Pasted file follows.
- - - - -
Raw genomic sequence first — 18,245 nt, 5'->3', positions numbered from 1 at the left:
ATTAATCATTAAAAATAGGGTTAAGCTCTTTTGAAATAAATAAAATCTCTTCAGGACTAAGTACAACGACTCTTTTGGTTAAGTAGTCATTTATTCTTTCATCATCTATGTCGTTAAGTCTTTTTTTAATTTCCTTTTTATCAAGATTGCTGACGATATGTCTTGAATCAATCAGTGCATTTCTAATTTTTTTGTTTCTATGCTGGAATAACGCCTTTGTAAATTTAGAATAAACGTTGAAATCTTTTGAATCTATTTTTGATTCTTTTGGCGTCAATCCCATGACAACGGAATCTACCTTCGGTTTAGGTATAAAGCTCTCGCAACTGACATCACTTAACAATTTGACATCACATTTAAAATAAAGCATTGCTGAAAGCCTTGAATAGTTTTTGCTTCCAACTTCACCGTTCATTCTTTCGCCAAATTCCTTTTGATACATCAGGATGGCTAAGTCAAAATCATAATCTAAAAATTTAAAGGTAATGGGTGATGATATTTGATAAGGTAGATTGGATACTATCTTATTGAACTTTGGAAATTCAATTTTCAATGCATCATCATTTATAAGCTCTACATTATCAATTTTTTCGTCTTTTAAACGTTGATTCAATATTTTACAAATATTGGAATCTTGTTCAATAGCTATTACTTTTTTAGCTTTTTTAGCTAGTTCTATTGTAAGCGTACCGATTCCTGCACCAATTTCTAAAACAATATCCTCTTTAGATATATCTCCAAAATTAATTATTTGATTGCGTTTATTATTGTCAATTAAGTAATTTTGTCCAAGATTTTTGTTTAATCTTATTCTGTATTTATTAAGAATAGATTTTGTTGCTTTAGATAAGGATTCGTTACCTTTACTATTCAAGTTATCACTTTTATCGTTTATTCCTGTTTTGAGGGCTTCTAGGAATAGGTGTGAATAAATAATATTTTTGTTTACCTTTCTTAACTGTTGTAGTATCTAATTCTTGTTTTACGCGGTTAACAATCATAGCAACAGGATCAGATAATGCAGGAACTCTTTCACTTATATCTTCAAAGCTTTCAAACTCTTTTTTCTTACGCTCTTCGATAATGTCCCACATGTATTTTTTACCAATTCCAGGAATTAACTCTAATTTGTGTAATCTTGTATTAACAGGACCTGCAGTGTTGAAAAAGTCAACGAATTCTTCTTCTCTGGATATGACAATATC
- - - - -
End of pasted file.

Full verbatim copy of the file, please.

Raw genomic sequence first — 18,245 nt, 5'->3', positions numbered from 1 at the left:
ATTAATCATTAAAAATAGGGTTAAGCTCTTTTGAAATAAATAAAATCTCTTCAGGACTAAGTACAACGACTCTTTTGGTTAAGTAGTCATTTATTCTTTCATCATCTATGTCGTTAAGTCTTTTTTTAATTTCCTTTTTATCAAGATTGCTGACGATATGTCTTGAATCAATCAGTGCATTTCTAATTTTTTTGTTTCTATGCTGGAATAACGCCTTTGTAAATTTAGAATAAACGTTGAAATCTTTTGAATCTATTTTTGATTCTTTTGGCGTCAATCCCATGACAACGGAATCTACCTTCGGTTTAGGTATAAAGCTCTCGCAACTGACATCACTTAACAATTTGACATCACATTTAAAATAAAGCATTGCTGAAAGCCTTGAATAGTTTTTGCTTCCAACTTCACCGTTCATTCTTTCGCCAAATTCCTTTTGATACATCAGGATGGCTAAGTCAAAATCATAATCTAAAAATTTAAAGGTAATGGGTGATGATATTTGATAAGGTAGATTGGATACTATCTTATTGAACTTTGGAAATTCAATTTTCAATGCATCATCATTTATAAGCTCTACATTATCAATTTTTTCGTCTTTTAAACGTTGATTCAATATTTTACAAATATTGGAATCTTGTTCAATAGCTATTACTTTTTTAGCTTTTTTAGCTAGTTCTATTGTAAGCGTACCGATTCCTGCACCAATTTCTAAAACAATATCCTCTTTAGATATATCTCCAAAATTAATTATTTGATTGCGTTTATTATTGTCAATTAAGTAATTTTGTCCAAGATTTTTGTTTAATCTTATTCTGTATTTATTAAGAATAGATTTTGTTGCTTTAGATAAGGATTCGTTACCTTTACTATTCAAGTTATCACTTTTATCGTTTATTCCTGTTTTGAGGGCTTCTAGGAATAGGTGTGAATAAATAATATTTTTGTTTACCTTTCTTAACTGTTGTAGTATCTAATTCTTGTTTTACGCGGTTAACAATCATAGCAACAGGATCAGATAATGCAGGAACTCTTTCACTTATATCTTCAAAGCTTTCAAACTCTTTTTTCTTACGCTCTTCGATAATGTCCCACATGTATTTTTTACCAATTCCAGGAATTAACTCTAATTTGTGTAATCTTGTATTAACAGGACCTGCAGTGTTGAAAAAGTCAACGAATTCTTCTTCTCTGGATATGACAATATC